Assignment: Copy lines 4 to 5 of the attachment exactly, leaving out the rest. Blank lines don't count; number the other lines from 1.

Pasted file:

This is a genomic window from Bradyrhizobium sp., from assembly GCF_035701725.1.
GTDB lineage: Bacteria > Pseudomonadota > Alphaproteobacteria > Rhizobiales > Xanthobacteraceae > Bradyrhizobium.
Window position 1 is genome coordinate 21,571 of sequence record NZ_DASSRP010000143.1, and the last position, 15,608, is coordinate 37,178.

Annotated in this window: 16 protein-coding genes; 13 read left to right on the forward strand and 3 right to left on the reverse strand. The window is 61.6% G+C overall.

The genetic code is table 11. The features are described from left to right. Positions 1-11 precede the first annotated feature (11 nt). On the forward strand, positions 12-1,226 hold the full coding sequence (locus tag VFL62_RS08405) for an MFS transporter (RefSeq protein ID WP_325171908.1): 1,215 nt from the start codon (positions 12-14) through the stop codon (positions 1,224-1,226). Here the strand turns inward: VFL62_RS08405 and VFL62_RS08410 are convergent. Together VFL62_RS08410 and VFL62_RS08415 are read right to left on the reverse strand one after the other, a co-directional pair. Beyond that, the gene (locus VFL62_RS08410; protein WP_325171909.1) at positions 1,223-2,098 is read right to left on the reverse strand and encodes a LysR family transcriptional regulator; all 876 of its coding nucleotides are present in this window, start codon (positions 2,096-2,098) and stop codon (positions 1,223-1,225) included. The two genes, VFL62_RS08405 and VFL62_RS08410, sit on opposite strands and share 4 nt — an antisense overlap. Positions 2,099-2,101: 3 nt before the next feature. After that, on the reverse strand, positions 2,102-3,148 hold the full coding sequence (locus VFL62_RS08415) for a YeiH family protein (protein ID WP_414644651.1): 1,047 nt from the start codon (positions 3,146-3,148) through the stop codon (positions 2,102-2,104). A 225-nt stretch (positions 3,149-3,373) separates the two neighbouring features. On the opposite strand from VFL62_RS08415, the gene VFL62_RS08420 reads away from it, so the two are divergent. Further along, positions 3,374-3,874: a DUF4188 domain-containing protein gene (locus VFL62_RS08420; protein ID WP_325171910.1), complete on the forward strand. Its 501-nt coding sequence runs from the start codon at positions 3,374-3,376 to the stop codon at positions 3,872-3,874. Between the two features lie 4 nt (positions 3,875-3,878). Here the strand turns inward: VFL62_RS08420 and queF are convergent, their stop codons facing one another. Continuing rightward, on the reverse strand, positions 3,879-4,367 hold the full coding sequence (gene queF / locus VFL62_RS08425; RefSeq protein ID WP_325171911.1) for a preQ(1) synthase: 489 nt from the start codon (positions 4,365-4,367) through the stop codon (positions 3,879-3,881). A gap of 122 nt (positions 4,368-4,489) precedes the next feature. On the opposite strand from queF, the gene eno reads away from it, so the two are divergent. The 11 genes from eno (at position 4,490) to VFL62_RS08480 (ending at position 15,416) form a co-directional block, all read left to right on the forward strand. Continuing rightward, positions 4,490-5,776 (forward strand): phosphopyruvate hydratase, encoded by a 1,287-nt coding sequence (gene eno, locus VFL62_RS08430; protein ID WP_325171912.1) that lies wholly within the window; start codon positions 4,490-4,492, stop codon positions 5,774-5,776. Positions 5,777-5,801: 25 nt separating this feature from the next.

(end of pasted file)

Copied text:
Annotated in this window: 16 protein-coding genes; 13 read left to right on the forward strand and 3 right to left on the reverse strand. The window is 61.6% G+C overall.

The genetic code is table 11. The features are described from left to right. Positions 1-11 precede the first annotated feature (11 nt). On the forward strand, positions 12-1,226 hold the full coding sequence (locus tag VFL62_RS08405) for an MFS transporter (RefSeq protein ID WP_325171908.1): 1,215 nt from the start codon (positions 12-14) through the stop codon (positions 1,224-1,226). Here the strand turns inward: VFL62_RS08405 and VFL62_RS08410 are convergent. Together VFL62_RS08410 and VFL62_RS08415 are read right to left on the reverse strand one after the other, a co-directional pair. Beyond that, the gene (locus VFL62_RS08410; protein WP_325171909.1) at positions 1,223-2,098 is read right to left on the reverse strand and encodes a LysR family transcriptional regulator; all 876 of its coding nucleotides are present in this window, start codon (positions 2,096-2,098) and stop codon (positions 1,223-1,225) included. The two genes, VFL62_RS08405 and VFL62_RS08410, sit on opposite strands and share 4 nt — an antisense overlap. Positions 2,099-2,101: 3 nt before the next feature. After that, on the reverse strand, positions 2,102-3,148 hold the full coding sequence (locus VFL62_RS08415) for a YeiH family protein (protein ID WP_414644651.1): 1,047 nt from the start codon (positions 3,146-3,148) through the stop codon (positions 2,102-2,104). A 225-nt stretch (positions 3,149-3,373) separates the two neighbouring features. On the opposite strand from VFL62_RS08415, the gene VFL62_RS08420 reads away from it, so the two are divergent. Further along, positions 3,374-3,874: a DUF4188 domain-containing protein gene (locus VFL62_RS08420; protein ID WP_325171910.1), complete on the forward strand. Its 501-nt coding sequence runs from the start codon at positions 3,374-3,376 to the stop codon at positions 3,872-3,874. Between the two features lie 4 nt (positions 3,875-3,878). Here the strand turns inward: VFL62_RS08420 and queF are convergent, their stop codons facing one another. Continuing rightward, on the reverse strand, positions 3,879-4,367 hold the full coding sequence (gene queF / locus VFL62_RS08425; RefSeq protein ID WP_325171911.1) for a preQ(1) synthase: 489 nt from the start codon (positions 4,365-4,367) through the stop codon (positions 3,879-3,881). A gap of 122 nt (positions 4,368-4,489) precedes the next feature. On the opposite strand from queF, the gene eno reads away from it, so the two are divergent. The 11 genes from eno (at position 4,490) to VFL62_RS08480 (ending at position 15,416) form a co-directional block, all read left to right on the forward strand. Continuing rightward, positions 4,490-5,776 (forward strand): phosphopyruvate hydratase, encoded by a 1,287-nt coding sequence (gene eno, locus VFL62_RS08430; protein ID WP_325171912.1) that lies wholly within the window; start codon positions 4,490-4,492, stop codon positions 5,774-5,776. Positions 5,777-5,801: 25 nt separating this feature from the next.